Nov. 20 (Bloomberg) -- Sweden’s financial regulator signaled it may enforce measures requiring banks to address their liquidity risks and hedge against a potential funding freeze.
“I have to make it very clear that the structural liquidity risk, as a problem, is something that concerns us” and which “it is likely that we will do something to address,” Uldis Cerps, executive director for banking at the Swedish Financial Supervisory Authority, said yesterday in an interview in Stockholm. “With respect to the short-term liquidity buffers, I think we in Sweden are happy with our reform agenda and its implementation.”
Moody’s Investors Services said last month Sweden’s banks “remain highly reliant” on market funding, with 58 percent of their total capital needs raised in the market. Covered bonds and short-term funding each account for 20 percent of the total, Moody’s estimates. Banks in the $540 billion economy generate 35 percent of their funding from deposits while the rest mostly comes from subordinated debt, according to Moody’s.
Global regulators are thrashing out the details of a structural liquidity rule, known as a net-stable funding ratio, that would set out minimum requirements for banks to finance long-term investments using sources that are unlikely to dry up in a crisis.
Nordea Bank AB, Swedbank AB, Svenska Handelsbanken AB and SEB AB in June had an average NSFR ratio of 83 percent, which the watchdog said last week is lower than for most European banks.
Sweden’s biggest banks have a “large reliance on market funding and that is a risk,” said Cerps, who also holds a seat on the Basel Committee for Banking Supervision. “Continuous reliance on market funding is one of the two biggest risks in the financial system.” The other is Sweden’s record-high household debt, he said. “Whether the NSFR will be the perfect answer we have to see.”
The annual market funding requirement for Sweden’s banks is more than half the country’s gross domestic product, or 2 trillion kronor ($302 billion), as the industry bridges a gap in lending and deposits born of a customer preference for placing savings in stocks and bonds rather than in accounts that accrue little interest, the regulator estimates. Banks must refinance 15 percent of their total assets every year.
The Basel committee is also working to settle the details of another planned bank requirement that would force lenders to limit their reliance on debt, Cerps said. The leverage ratio would require banks to have capital equivalent to 3 percent of their total assets.
After imposing some of the world’s highest capital requirements, Sweden now needs to ensure the leverage ratio is calibrated in a way that doesn’t prompt banks to shift mortgage assets off their balance sheets, Cerps said.
“We would not like, for instance, to implement regulatory measures whose effect might be to give up the model of ‘originate and hold’ for household mortgages,” Cerps said. “This model has served Sweden very well so we have to be mindful of that effect when we implement the leverage ratio” and “we have not said that banks are excessively leveraged,” he said.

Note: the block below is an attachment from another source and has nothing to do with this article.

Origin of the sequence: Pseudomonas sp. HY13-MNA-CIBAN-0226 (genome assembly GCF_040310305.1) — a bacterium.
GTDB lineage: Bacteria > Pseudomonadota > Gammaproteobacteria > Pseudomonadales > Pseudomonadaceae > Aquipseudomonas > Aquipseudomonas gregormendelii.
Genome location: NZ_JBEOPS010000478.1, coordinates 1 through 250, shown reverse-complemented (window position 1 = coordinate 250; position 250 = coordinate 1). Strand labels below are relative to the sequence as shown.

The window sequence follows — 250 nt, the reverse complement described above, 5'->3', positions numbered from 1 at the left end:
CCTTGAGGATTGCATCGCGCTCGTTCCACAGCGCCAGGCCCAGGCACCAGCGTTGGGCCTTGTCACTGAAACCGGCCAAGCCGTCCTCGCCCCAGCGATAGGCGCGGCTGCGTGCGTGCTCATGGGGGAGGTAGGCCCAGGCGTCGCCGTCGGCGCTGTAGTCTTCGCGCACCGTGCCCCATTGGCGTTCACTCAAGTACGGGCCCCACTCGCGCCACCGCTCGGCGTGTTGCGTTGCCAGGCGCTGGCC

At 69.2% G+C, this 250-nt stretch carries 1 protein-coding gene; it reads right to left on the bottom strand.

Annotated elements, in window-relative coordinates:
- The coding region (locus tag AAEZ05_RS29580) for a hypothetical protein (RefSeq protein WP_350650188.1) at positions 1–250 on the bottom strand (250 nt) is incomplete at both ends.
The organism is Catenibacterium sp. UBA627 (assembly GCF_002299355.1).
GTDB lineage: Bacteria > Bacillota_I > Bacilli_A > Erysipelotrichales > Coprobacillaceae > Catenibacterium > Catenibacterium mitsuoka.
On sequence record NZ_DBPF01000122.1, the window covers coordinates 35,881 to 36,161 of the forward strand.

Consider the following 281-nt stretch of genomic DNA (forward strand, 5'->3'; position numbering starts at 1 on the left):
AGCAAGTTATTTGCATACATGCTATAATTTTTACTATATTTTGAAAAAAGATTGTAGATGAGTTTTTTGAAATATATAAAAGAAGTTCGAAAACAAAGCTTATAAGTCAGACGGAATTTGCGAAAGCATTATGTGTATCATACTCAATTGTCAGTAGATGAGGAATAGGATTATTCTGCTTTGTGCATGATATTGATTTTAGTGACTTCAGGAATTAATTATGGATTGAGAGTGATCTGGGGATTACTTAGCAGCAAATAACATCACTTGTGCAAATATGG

The leverage ratio of Sweden’s four largest banks is 3.4 percent, compared with a global average of 3.8 percent, the Riksbank said in June.
Sweden’s FSA said last week it plans to tighten reserve rules further by increasing the risk weights banks apply to mortgage assets to 25 percent around the middle of next year. The regulator in May tripled risk weights to 15 percent to combat record household debt and soaring property prices. From next year, Sweden’s banks will also face a countercyclical capital buffer.
“It’s a fine balancing act how you combine those measures,” Cerps said. “It’s too early at this point to discuss any particular levels” of the counter-cyclical buffer. “Our message is to be very conservative in capital planning and not to take any measures that reduce the bank’s capital adequacy and also not to be excessive in capital actions.”
Besides stricter capital rules, the regulator has also limited mortgage lending to 85 percent of a property’s value. While the lending cap initially helped slow loan growth, borrowing has started to accelerate again and house prices are still climbing. That’s left Swedes with debt equivalent to more than 170 percent of disposable incomes, the highest level on record.
The government of Prime Minister Fredrik Reinfeldt, which faces elections next year, has sought to prevent a housing bubble by forcing banks to comply with ever stricter requirements and threatened forced mortgage amortization should homeowners refuse to start paying off more of their debt. Banks have argued the government should do more to address supply shortages in the housing market.
“The measures that have already been implemented or that have been pre-announced can be quite powerful and we want them to be powerful but it remains to be seen what kind of effect they will have,” Cerps said. “The question about other actors and other measures is topical when we come to the summer and decide on the formal activation of our tools. We have to see what happens with the market development and what will happen with household debt levels.”